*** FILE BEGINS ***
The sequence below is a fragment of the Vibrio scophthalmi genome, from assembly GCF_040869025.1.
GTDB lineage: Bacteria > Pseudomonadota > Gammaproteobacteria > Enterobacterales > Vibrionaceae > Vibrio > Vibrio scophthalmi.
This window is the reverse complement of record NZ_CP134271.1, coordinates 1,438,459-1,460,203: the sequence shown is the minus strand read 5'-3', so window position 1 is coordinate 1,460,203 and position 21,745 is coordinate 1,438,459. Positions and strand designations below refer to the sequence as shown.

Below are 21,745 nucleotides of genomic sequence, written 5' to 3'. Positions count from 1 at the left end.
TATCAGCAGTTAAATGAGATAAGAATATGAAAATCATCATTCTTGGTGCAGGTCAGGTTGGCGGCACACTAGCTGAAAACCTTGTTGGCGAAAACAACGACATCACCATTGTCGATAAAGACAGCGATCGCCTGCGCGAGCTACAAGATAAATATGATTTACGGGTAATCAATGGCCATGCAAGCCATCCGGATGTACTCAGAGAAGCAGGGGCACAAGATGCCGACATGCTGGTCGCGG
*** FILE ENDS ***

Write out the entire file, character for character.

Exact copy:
The sequence below is a fragment of the Vibrio scophthalmi genome, from assembly GCF_040869025.1.
GTDB lineage: Bacteria > Pseudomonadota > Gammaproteobacteria > Enterobacterales > Vibrionaceae > Vibrio > Vibrio scophthalmi.
This window is the reverse complement of record NZ_CP134271.1, coordinates 1,438,459-1,460,203: the sequence shown is the minus strand read 5'-3', so window position 1 is coordinate 1,460,203 and position 21,745 is coordinate 1,438,459. Positions and strand designations below refer to the sequence as shown.

Below are 21,745 nucleotides of genomic sequence, written 5' to 3'. Positions count from 1 at the left end.
TATCAGCAGTTAAATGAGATAAGAATATGAAAATCATCATTCTTGGTGCAGGTCAGGTTGGCGGCACACTAGCTGAAAACCTTGTTGGCGAAAACAACGACATCACCATTGTCGATAAAGACAGCGATCGCCTGCGCGAGCTACAAGATAAATATGATTTACGGGTAATCAATGGCCATGCAAGCCATCCGGATGTACTCAGAGAAGCAGGGGCACAAGATGCCGACATGCTGGTCGCGG